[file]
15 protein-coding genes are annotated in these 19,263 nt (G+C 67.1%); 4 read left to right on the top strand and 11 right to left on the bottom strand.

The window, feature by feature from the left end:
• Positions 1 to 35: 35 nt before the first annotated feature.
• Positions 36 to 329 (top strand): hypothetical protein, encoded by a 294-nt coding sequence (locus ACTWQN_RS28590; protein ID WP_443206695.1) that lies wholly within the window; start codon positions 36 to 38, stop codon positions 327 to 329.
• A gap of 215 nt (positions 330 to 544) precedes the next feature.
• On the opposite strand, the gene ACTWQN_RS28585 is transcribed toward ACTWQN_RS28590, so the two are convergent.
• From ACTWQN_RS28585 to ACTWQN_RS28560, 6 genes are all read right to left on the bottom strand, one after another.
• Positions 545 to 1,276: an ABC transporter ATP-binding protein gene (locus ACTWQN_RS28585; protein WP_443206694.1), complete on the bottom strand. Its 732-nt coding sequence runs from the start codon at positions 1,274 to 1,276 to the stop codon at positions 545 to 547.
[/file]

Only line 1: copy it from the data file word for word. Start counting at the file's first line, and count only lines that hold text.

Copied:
15 protein-coding genes are annotated in these 19,263 nt (G+C 67.1%); 4 read left to right on the top strand and 11 right to left on the bottom strand.